Previously, travelers were simply required to declare any amounts above $ 10,000 to authorities on their way in or out.
The central bank has already limited Egyptians from transferring more than a cumulative $100,000 out of the country since the uprising nearly two years ago unless they can demonstrate a pressing need for the funds.
Many wealthier Egyptians have reached their limit and are no longer able to send funds abroad.
The crisis has complicated a $ 4.8 billion loan the government is seeking from the International Monetary Fund.
The IMF had been due to approve the loan on Dec. 19, but the government asked for a delay after it cancelled a series of unpopular austerity measures deemed essential for its approval.
Bankers said depositors had been withdrawing greater amounts of cash from their accounts since President Muhammad Mursi issued a constitutional declaration last month that expanded his powers and threw the country into political crisis.
The constitutional declaration has led to occasional street battles between supporters and opponents of Mursi.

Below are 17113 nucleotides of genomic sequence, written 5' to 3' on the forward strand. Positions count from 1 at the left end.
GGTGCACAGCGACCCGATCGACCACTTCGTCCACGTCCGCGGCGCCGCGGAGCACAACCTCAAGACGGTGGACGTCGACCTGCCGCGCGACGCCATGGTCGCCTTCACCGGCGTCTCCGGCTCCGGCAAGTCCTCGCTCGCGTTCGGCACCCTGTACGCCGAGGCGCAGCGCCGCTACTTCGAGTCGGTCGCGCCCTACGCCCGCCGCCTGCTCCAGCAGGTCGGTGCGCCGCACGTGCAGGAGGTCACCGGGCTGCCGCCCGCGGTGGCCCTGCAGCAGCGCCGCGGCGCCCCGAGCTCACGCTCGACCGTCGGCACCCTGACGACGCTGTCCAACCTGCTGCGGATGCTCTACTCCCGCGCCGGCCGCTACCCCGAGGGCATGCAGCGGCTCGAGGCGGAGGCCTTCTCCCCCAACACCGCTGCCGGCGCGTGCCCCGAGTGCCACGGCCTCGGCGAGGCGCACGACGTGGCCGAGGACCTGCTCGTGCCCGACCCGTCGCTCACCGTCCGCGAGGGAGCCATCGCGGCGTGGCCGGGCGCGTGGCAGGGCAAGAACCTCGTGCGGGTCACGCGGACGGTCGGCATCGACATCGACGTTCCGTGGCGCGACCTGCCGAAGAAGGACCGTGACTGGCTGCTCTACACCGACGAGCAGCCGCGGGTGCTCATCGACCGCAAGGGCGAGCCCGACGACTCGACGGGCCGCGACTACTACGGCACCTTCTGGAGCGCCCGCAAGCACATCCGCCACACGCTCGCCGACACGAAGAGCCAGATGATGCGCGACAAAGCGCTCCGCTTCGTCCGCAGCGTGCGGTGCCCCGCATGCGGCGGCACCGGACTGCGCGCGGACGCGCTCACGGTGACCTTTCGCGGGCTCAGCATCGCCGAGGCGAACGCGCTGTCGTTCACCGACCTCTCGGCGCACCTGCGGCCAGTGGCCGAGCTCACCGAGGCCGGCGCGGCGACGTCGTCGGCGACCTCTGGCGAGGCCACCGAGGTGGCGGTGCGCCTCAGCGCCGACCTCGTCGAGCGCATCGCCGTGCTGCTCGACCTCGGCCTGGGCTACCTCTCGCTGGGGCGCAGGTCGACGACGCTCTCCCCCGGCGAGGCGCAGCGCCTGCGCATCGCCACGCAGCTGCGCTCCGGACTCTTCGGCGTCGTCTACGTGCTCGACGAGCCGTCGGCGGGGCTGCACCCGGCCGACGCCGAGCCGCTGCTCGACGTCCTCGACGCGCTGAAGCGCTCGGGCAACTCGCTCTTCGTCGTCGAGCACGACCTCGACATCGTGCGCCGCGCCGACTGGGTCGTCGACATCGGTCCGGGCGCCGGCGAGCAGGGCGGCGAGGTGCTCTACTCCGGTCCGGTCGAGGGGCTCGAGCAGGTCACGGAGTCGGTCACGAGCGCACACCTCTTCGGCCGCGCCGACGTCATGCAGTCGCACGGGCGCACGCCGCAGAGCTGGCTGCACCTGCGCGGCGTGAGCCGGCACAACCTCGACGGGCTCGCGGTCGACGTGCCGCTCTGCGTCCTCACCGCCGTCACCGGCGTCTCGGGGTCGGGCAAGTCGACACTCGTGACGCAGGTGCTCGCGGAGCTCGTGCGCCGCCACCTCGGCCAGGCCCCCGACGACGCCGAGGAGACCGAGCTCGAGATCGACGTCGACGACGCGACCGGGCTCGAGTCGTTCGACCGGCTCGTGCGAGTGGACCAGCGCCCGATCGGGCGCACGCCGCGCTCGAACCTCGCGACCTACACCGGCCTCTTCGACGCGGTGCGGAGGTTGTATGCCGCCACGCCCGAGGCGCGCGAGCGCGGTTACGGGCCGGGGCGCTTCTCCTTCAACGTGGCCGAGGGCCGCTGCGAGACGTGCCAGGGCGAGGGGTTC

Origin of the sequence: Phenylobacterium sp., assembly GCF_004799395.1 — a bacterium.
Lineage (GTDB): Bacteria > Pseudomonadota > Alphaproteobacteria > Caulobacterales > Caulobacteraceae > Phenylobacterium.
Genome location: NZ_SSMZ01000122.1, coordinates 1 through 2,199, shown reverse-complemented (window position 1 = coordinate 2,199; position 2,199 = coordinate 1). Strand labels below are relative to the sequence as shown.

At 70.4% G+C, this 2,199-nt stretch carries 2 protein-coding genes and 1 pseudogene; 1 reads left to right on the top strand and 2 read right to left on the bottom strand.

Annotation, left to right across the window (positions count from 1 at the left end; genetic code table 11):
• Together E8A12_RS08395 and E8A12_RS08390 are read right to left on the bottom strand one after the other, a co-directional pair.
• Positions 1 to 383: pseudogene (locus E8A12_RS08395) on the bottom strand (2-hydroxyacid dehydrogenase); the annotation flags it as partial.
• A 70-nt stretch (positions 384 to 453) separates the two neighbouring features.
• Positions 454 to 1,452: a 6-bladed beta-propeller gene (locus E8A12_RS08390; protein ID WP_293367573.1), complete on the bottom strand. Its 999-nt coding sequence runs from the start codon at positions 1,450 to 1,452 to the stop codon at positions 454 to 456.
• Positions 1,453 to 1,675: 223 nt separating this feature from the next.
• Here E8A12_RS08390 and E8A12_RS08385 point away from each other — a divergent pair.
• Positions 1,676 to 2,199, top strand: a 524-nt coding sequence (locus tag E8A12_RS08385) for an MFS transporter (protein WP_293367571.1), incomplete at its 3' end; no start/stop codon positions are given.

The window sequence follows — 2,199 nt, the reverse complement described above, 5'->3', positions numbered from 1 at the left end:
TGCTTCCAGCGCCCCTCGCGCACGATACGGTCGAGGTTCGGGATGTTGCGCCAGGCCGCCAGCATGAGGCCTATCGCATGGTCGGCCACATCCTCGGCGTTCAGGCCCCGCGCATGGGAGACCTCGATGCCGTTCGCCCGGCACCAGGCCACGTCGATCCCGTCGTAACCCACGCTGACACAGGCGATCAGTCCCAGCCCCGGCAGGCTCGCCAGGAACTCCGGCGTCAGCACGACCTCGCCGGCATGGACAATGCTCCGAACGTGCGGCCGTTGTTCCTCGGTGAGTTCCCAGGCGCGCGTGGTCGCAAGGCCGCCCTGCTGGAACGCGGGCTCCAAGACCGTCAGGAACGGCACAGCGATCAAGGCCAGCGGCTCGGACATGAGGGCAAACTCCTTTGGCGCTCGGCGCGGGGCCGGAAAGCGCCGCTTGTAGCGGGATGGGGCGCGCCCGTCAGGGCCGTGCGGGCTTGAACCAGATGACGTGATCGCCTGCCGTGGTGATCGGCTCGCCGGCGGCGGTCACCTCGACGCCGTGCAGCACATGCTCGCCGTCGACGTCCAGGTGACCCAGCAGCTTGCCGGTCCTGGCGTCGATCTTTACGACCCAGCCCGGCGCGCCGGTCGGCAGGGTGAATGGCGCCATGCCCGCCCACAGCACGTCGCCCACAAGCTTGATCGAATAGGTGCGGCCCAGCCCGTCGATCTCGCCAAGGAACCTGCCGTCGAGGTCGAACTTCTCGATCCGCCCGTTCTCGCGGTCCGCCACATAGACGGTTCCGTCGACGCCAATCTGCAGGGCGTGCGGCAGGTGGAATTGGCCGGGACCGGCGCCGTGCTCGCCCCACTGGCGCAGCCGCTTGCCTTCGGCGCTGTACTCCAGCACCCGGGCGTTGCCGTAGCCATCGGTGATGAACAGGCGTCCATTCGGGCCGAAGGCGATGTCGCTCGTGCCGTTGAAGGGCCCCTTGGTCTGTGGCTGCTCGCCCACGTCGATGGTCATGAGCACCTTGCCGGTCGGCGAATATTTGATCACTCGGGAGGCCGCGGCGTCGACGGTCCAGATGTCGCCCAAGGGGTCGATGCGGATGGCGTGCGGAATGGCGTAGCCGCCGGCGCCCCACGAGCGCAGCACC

"Since the clashes on Nov. 28 and after the announcement that the IMF loan was delayed for a month some dollarization started to take place, mainly through cash transactions," said an official at the treasury of a Cairo-based bank.
Depositors have also been spooked by an unexpected weakening of the Egyptian pound, which the central bank has allowed to fall by about 1 percent over the last month, he added.
Seeking to quell what it called these "public rumors", the central bank on Monday said it was taking all steps needed to safeguard deposits in Egyptian banks whether denominated in local or foreign currencies.